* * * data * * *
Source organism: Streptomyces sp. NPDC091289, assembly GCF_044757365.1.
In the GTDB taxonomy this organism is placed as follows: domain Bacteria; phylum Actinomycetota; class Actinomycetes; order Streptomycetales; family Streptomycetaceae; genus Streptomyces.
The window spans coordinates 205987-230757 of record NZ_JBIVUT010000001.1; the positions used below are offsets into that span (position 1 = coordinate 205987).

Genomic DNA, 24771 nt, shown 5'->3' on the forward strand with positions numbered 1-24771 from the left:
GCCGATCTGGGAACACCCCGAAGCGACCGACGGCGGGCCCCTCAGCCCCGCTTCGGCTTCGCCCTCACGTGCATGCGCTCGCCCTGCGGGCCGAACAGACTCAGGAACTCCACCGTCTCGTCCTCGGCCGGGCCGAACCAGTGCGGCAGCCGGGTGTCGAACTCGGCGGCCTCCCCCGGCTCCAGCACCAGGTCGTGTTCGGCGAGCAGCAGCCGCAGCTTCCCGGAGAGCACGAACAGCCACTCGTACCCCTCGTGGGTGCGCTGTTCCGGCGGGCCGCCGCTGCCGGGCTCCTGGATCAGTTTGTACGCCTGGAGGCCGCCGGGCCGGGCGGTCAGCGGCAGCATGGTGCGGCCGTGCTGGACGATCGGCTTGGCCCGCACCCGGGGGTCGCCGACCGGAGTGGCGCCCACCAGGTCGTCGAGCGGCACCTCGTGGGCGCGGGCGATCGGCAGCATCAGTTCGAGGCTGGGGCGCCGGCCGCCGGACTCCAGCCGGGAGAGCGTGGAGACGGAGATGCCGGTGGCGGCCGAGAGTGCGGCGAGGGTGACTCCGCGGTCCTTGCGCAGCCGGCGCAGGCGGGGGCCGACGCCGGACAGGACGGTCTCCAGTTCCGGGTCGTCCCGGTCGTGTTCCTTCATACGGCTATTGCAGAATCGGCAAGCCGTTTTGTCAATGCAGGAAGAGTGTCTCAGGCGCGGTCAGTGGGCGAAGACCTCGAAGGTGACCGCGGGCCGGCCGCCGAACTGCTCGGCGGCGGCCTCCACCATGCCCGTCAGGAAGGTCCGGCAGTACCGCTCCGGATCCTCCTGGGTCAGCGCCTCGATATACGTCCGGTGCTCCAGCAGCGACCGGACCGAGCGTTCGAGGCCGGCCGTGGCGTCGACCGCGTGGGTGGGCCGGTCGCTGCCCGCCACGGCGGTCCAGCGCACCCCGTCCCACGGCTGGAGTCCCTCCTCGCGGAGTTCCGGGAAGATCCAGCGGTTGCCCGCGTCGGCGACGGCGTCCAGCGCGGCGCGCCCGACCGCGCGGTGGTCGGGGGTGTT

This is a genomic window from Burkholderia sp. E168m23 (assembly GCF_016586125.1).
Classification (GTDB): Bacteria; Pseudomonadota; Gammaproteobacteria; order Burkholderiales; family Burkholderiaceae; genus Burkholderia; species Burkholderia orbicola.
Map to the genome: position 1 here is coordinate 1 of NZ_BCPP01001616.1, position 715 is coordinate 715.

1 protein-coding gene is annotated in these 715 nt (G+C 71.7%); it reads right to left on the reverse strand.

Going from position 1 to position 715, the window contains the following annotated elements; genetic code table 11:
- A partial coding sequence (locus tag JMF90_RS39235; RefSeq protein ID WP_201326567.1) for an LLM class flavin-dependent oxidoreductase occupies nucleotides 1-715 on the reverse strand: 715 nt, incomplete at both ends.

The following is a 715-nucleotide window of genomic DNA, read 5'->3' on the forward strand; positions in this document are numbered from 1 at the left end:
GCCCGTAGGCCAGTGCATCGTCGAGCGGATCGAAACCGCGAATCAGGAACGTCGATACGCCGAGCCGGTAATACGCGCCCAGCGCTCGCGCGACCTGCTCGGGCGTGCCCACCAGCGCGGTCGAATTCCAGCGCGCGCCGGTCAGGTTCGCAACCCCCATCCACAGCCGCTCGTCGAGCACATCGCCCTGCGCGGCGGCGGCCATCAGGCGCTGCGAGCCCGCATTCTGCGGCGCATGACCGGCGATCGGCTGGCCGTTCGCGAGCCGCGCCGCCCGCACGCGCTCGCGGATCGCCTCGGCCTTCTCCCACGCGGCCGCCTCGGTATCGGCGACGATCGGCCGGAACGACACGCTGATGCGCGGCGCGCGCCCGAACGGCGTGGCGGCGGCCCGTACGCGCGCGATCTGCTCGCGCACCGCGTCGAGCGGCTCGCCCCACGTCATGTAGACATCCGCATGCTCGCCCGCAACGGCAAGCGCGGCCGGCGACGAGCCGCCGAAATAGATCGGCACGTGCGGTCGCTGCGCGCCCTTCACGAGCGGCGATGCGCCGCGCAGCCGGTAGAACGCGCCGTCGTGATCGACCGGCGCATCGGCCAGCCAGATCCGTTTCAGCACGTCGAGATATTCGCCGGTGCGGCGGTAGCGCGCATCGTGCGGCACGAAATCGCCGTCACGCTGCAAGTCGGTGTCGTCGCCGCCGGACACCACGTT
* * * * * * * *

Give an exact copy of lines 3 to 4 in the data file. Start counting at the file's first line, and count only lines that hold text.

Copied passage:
The window spans coordinates 205987-230757 of record NZ_JBIVUT010000001.1; the positions used below are offsets into that span (position 1 = coordinate 205987).

Genomic DNA, 24771 nt, shown 5'->3' on the forward strand with positions numbered 1-24771 from the left: